The goal of cultural control is to make the crop environment less suitable for insect pests. Most of the time, cultural control is used as a preventative measure. By anticipating insect problems before they occur, the control techniques avoid or minimize the pest’s impact on the crop. Cultural control techniques are most effective when the target insect pests have few suitable host plants, do not disperse far or frequently, and/or have complex nutritional or environmental requirements during their life cycle.
When using cultural control techniques, it is important to be aware of the environmental context of the field. Production efficiency, yields, soil conservation, natural enemy habitat need to be taken into account for each crop/pest complex, climate, and surrounding environment. This is because cultural control techniques that maximize insect control may at times be impractical in particular contexts. For instance, the practice of tilling to disrupt an underground life stage of an insect pest may not be practical for a no-till farmer trying to reduce erosion on his or her field.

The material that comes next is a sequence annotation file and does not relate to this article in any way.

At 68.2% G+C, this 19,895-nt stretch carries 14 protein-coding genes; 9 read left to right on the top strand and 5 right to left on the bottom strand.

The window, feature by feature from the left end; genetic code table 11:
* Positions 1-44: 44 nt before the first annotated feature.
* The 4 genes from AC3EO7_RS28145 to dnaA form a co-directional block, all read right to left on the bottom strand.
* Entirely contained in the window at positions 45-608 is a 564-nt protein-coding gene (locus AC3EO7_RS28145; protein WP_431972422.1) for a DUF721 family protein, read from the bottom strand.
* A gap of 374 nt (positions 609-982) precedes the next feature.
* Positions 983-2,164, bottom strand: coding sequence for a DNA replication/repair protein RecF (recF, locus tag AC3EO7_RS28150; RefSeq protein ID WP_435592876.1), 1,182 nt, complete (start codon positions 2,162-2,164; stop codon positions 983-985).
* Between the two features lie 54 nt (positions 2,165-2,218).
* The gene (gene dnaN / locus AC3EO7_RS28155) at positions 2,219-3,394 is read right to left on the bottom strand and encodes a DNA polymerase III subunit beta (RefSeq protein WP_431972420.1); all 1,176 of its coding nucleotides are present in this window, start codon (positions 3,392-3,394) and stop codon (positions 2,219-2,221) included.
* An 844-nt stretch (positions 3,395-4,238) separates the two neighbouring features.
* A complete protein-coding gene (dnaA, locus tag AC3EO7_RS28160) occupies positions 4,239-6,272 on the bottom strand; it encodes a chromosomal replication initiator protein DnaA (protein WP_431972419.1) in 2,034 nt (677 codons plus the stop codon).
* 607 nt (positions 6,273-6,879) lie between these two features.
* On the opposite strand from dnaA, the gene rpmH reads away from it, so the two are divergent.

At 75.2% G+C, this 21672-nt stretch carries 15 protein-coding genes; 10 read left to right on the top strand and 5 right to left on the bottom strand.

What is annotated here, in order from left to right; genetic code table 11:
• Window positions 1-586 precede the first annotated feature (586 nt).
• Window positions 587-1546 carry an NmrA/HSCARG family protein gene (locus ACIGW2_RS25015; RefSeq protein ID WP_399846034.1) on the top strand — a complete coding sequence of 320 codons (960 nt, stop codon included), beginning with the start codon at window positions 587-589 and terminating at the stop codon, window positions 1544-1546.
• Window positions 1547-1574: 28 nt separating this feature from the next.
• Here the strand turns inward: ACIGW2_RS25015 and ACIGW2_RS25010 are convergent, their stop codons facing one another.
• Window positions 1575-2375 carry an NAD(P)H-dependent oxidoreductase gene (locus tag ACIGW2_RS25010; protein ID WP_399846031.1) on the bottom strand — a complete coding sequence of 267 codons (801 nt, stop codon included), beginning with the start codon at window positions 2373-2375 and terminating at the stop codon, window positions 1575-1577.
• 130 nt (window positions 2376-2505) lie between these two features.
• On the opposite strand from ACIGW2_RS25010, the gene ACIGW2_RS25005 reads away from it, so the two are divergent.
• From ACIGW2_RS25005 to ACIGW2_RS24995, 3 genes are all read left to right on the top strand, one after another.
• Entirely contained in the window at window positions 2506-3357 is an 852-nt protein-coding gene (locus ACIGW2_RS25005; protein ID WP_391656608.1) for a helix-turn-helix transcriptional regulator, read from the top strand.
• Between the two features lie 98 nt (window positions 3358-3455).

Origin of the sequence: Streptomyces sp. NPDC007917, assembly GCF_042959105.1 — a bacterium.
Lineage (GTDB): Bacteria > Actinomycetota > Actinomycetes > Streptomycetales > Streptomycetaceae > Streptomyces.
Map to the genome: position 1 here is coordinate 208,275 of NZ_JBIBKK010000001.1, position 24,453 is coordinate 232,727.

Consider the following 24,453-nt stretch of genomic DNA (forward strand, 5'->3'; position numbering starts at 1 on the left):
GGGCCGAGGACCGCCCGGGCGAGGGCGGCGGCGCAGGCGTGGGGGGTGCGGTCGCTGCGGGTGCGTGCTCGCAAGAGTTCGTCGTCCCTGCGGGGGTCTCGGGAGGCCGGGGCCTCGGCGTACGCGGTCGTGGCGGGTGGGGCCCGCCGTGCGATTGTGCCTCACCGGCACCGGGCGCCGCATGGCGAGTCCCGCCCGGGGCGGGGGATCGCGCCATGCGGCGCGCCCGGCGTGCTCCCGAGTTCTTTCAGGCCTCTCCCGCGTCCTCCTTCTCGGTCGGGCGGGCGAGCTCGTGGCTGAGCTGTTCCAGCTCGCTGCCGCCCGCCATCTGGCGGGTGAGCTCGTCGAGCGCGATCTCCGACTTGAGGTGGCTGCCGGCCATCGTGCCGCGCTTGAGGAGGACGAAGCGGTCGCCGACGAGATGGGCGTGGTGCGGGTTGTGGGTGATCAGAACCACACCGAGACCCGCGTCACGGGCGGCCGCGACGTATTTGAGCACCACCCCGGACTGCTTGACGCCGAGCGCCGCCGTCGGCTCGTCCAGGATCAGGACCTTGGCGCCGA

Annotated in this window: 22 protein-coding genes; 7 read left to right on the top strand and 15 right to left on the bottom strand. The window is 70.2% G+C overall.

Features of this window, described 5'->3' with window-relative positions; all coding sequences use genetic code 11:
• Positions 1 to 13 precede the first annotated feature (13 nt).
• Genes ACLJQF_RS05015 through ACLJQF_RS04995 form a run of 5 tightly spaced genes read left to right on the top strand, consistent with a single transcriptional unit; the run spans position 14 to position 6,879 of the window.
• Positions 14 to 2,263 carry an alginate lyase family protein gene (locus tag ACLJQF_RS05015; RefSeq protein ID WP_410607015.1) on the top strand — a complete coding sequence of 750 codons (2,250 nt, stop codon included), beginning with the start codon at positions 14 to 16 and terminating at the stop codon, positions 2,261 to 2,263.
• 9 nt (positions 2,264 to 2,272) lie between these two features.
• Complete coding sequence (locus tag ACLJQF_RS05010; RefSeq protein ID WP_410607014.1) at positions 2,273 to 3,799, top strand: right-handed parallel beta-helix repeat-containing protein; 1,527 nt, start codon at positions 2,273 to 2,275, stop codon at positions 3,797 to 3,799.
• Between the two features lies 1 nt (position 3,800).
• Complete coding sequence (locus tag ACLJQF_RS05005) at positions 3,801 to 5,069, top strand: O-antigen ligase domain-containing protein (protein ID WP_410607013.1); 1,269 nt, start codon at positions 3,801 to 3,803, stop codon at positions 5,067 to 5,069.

There are four main strategies for cultural control of pest insects:
- Reduce and/or disrupt pest habitat in and around crop
- Adjust crop planting to disrupt pest habitat and nutrition requirements
- Divert pest population away from crop
- Reduce yield loss from insect injury
1) Reduce and/or disrupt pest habitat in and around crop
Insect pest habitat can include crop residue, spilled seed, weeds along crop edges, volunteer plants, and soil. One technique to reduce or disrupt these habitat is sanitation. Sanitation is important both in the field as well as in storage and processing. Destroying or removing crop residue from the field by plowing, shredding, chopping, burning, or feeding it to livestock can remove or kill insect pests that are inhabiting the residue. This technique can compromise soil conservation, however, as crop residue is a source of soil nutrients and erosion control. Sanitation in storage and processing can be achieved by keeping facilities clean and eliminating spillage. These practices can reduce the spread and population growth of insect pests.